Planet of the Chickens, How Bird Took over the World

London, A study of chicken bones dug up at

London archaeological sites shows how the bird we know today has

altered beyond recognition from its ancestors.

With around 23 billion chickens on the planet at any one time,

the bird is a symbol of the way we are shaping the environment, say

scientists.

Evolution usually takes place over a timescale of millions of years,

but the chicken has changed much more rapidly.

The rise of the supermarket chicken mirrors the decline in wild

birds.

“The sheer number of chickens is an order of magnitude higher than

any other bird species that’s alive today,” said Dr. Carys Bennett, a

geologist at the University of Leicester, who led the study.

The researchers used the archaeological record to look at how

chickens have changed over the years – and say they are a symbol of

this geological era.

We are entering the Anthropocene, the period during which

human activity has been the dominant influence on climate and the

environment.

“Human activities have altered the Earth’s landscapes, the oceans,

atmosphere and land surface,” said Dr. Bennett.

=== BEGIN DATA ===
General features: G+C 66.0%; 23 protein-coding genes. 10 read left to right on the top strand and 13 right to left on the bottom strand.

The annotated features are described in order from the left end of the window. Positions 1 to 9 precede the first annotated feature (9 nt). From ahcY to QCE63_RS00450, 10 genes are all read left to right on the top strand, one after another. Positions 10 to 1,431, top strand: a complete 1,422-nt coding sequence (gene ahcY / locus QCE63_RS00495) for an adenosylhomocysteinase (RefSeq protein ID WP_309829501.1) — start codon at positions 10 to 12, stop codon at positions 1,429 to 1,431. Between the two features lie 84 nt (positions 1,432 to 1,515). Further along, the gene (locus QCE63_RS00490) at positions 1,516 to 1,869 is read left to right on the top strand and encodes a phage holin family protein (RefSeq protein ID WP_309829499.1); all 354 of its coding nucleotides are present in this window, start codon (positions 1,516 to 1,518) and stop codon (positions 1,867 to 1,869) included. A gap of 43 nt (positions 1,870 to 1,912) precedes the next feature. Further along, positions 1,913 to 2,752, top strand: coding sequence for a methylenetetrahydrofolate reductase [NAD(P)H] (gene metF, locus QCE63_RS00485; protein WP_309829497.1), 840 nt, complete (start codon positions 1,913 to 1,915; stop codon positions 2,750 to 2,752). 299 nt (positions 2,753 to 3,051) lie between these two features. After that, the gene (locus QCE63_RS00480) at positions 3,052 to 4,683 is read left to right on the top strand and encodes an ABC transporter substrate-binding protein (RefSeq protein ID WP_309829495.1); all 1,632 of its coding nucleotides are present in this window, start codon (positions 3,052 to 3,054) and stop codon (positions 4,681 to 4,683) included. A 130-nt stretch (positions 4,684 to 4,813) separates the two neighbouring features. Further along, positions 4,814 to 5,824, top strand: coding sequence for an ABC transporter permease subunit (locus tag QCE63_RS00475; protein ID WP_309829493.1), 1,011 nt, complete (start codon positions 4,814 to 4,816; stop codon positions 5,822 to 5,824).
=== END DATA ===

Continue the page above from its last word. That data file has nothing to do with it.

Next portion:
“As the most numerous terrestrial vertebrate species on the planet,

with a biology shaped by humans, modern chickens are a symbol of

our changed biosphere.”

She said when future generations examine rocks from our time,

they will probably see “tin cans, glass bottles, and bits of material that

were once plastic, and amongst that will be bones of chickens”.

Domesticated animals now make up the majority of animal

species on land, shaping the natural world.

The domestic chicken is descended from the red jungle fowl,

which is native to tropical South East Asia. The bird was first

domesticated around 8,000 years ago, and rapidly spread around the

world, to be used for meat and eggs.

In the 1950s the “chicken-of-tomorrow programme” was launched

to produce bigger birds. Since then, the bird has undergone

extraordinary changes.

It has been selectively bred to put on weight fast, which is

evident from its body and the chemistry and genetics of its bones.

Meanwhile, roast chicken has gone from being an occasional

treat to a global food enterprise, the BBC news reported.

Source: Oman News Agency